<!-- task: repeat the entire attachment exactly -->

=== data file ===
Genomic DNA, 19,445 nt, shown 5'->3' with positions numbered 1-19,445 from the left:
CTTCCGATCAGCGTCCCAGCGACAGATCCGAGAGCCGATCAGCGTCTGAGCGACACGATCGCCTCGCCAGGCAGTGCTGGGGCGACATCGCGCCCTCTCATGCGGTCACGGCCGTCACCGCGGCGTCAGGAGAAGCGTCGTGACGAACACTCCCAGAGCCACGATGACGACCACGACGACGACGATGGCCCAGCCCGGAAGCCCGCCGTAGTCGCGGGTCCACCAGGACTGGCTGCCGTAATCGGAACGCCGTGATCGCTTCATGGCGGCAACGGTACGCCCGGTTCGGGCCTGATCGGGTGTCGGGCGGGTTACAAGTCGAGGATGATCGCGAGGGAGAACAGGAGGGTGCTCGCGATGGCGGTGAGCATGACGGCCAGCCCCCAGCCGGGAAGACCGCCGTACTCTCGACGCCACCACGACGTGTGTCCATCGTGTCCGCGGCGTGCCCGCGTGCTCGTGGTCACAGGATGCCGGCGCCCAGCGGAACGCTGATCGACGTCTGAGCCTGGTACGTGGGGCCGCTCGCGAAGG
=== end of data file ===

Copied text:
Genomic DNA, 19,445 nt, shown 5'->3' with positions numbered 1-19,445 from the left:
CTTCCGATCAGCGTCCCAGCGACAGATCCGAGAGCCGATCAGCGTCTGAGCGACACGATCGCCTCGCCAGGCAGTGCTGGGGCGACATCGCGCCCTCTCATGCGGTCACGGCCGTCACCGCGGCGTCAGGAGAAGCGTCGTGACGAACACTCCCAGAGCCACGATGACGACCACGACGACGACGATGGCCCAGCCCGGAAGCCCGCCGTAGTCGCGGGTCCACCAGGACTGGCTGCCGTAATCGGAACGCCGTGATCGCTTCATGGCGGCAACGGTACGCCCGGTTCGGGCCTGATCGGGTGTCGGGCGGGTTACAAGTCGAGGATGATCGCGAGGGAGAACAGGAGGGTGCTCGCGATGGCGGTGAGCATGACGGCCAGCCCCCAGCCGGGAAGACCGCCGTACTCTCGACGCCACCACGACGTGTGTCCATCGTGTCCGCGGCGTGCCCGCGTGCTCGTGGTCACAGGATGCCGGCGCCCAGCGGAACGCTGATCGACGTCTGAGCCTGGTACGTGGGGCCGCTCGCGAAGG